The former number 1 and mother of one, Serena Williams couldn’t believe the ankle injury she suffered late in her quarter-final loss to Karolina Pliskova was the reason she failed to convert one of her four match points, on a day where the American superstar coughed up a 5-1 lead in the third set and a spot in the last four.
The 23-time Grand Slam winner looked all but guaranteed a spot in Thursday’s semi-final against Japanese star Naomi Osaka — the woman she lost to in last year’s controversial US Open final — before she rolled her ankle while chasing a ball at the baseline.
Sensing an opportunity to capitalise, the 26-year-old Czech star pounced, reeling off a handful of clutch winners to progress to her first Australian Open semi-final 6-4, 4-6, 7-5.
The moment that sunk Serena!1:48
“I don’t think it had anything to do with my ankle, per se. I just think she was just nailing and hitting shots. Obviously I made some mistakes, but she played really well after that,” Williams told reporters an hour after her loss on Wednesday.
“I think she just played well on my serve after that point. I think she just kind of started playing really, really good.
“I think she just played lights out on match point, literally, hitting lines. Just went crazy on match point.”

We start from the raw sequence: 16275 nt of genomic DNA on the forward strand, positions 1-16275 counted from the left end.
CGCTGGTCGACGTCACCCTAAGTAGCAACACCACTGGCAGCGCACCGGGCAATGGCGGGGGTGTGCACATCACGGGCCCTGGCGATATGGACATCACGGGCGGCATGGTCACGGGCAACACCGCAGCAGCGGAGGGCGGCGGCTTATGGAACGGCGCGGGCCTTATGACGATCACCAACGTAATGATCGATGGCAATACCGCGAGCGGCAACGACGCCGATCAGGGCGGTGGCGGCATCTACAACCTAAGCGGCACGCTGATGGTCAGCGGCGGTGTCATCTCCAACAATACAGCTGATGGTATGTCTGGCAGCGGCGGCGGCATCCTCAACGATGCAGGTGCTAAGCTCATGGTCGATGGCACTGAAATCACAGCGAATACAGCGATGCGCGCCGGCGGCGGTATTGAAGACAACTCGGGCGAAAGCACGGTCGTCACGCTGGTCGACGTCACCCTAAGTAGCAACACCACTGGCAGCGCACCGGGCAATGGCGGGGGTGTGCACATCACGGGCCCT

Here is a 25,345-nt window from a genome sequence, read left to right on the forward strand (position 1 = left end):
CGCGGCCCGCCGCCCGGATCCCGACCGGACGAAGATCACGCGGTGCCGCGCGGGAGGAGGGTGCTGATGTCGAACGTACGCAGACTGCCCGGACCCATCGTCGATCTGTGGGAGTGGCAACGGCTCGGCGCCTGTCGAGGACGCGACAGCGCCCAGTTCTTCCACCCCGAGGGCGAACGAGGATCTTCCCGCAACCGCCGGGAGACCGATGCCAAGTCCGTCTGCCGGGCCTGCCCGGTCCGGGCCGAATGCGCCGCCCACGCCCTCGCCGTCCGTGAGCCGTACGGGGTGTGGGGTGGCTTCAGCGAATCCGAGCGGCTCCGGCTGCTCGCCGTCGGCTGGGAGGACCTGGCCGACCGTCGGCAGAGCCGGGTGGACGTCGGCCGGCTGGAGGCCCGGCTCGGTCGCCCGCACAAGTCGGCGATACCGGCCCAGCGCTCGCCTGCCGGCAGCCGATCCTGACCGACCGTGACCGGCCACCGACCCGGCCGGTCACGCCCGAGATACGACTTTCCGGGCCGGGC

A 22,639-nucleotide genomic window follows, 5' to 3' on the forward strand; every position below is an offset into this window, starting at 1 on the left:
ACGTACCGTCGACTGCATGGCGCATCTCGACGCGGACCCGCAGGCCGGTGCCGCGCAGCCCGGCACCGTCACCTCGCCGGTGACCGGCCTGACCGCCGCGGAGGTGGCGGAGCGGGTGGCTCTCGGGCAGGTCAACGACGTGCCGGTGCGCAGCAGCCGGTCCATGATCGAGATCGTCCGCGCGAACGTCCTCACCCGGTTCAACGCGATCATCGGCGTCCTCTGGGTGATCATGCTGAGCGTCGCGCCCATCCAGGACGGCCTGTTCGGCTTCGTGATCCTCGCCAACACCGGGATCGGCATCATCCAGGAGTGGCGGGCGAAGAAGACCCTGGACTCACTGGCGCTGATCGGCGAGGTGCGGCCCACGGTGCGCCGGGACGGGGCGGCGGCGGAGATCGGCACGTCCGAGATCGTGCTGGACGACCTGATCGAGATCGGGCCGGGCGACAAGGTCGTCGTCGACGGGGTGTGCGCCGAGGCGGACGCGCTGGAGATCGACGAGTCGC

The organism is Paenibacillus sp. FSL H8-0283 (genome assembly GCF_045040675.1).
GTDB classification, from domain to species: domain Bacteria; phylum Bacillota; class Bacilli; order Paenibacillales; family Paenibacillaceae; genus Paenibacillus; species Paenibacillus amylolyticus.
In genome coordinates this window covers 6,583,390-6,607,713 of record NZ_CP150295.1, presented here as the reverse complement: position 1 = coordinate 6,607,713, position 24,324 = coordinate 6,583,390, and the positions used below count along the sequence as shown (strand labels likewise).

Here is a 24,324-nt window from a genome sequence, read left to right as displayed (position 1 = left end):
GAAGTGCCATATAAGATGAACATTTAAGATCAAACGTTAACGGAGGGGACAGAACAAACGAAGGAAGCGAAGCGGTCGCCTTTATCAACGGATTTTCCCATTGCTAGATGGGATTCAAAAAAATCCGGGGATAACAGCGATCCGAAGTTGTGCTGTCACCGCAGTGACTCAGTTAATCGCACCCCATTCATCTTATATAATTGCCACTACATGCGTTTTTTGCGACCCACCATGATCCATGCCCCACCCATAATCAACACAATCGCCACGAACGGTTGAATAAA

Osaka through to semi0:49
Williams defended her decision to not call a trainer out to look at her injured ankle, preferring to deal with the discomfort.
“I really hate calling the trainer out, to be honest. And at that point I didn’t feel like I needed it or I didn’t feel like it would be a big deal. So I just kept going,” she said.
“You know, I like to just kind of tough it out, so to say. But, yeah, it was fine.”
After falling three wins short of equalling Australian legend Margaret Court’s all-time record of 23 Grand Slam titles, the 37-year-old has her sights set on going all the way at the French Open in May.
“Right now would be Roland Garros because that’s the next one; the next Grand Slam for me,” she said.
“But I mean, 22 is close — 23 wasn’t close — but 22 was close for a long time. 18 was close forever.”